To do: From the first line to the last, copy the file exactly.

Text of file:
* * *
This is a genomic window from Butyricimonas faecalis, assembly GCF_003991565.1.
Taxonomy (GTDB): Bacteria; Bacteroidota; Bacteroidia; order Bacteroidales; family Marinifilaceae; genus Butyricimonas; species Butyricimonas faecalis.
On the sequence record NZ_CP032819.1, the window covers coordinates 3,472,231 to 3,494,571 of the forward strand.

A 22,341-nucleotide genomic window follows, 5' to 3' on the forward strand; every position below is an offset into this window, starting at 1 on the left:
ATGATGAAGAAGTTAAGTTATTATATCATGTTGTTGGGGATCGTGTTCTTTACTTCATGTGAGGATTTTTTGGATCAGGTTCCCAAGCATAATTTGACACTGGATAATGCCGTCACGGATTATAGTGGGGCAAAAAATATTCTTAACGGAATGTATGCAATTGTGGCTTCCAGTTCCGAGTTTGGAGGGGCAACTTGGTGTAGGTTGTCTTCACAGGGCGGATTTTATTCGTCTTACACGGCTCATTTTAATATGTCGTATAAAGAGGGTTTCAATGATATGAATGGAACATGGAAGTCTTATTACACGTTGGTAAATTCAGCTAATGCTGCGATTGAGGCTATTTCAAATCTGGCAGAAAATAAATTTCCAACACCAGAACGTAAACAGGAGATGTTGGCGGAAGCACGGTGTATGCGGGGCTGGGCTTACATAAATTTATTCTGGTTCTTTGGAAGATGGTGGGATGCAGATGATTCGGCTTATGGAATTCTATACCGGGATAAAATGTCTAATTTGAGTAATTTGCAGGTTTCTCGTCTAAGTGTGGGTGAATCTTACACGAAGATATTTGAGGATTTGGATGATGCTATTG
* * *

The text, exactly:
This is a genomic window from Butyricimonas faecalis, assembly GCF_003991565.1.
Taxonomy (GTDB): Bacteria; Bacteroidota; Bacteroidia; order Bacteroidales; family Marinifilaceae; genus Butyricimonas; species Butyricimonas faecalis.
On the sequence record NZ_CP032819.1, the window covers coordinates 3,472,231 to 3,494,571 of the forward strand.

A 22,341-nucleotide genomic window follows, 5' to 3' on the forward strand; every position below is an offset into this window, starting at 1 on the left:
ATGATGAAGAAGTTAAGTTATTATATCATGTTGTTGGGGATCGTGTTCTTTACTTCATGTGAGGATTTTTTGGATCAGGTTCCCAAGCATAATTTGACACTGGATAATGCCGTCACGGATTATAGTGGGGCAAAAAATATTCTTAACGGAATGTATGCAATTGTGGCTTCCAGTTCCGAGTTTGGAGGGGCAACTTGGTGTAGGTTGTCTTCACAGGGCGGATTTTATTCGTCTTACACGGCTCATTTTAATATGTCGTATAAAGAGGGTTTCAATGATATGAATGGAACATGGAAGTCTTATTACACGTTGGTAAATTCAGCTAATGCTGCGATTGAGGCTATTTCAAATCTGGCAGAAAATAAATTTCCAACACCAGAACGTAAACAGGAGATGTTGGCGGAAGCACGGTGTATGCGGGGCTGGGCTTACATAAATTTATTCTGGTTCTTTGGAAGATGGTGGGATGCAGATGATTCGGCTTATGGAATTCTATACCGGGATAAAATGTCTAATTTGAGTAATTTGCAGGTTTCTCGTCTAAGTGTGGGTGAATCTTACACGAAGATATTTGAGGATTTGGATGATGCTATTG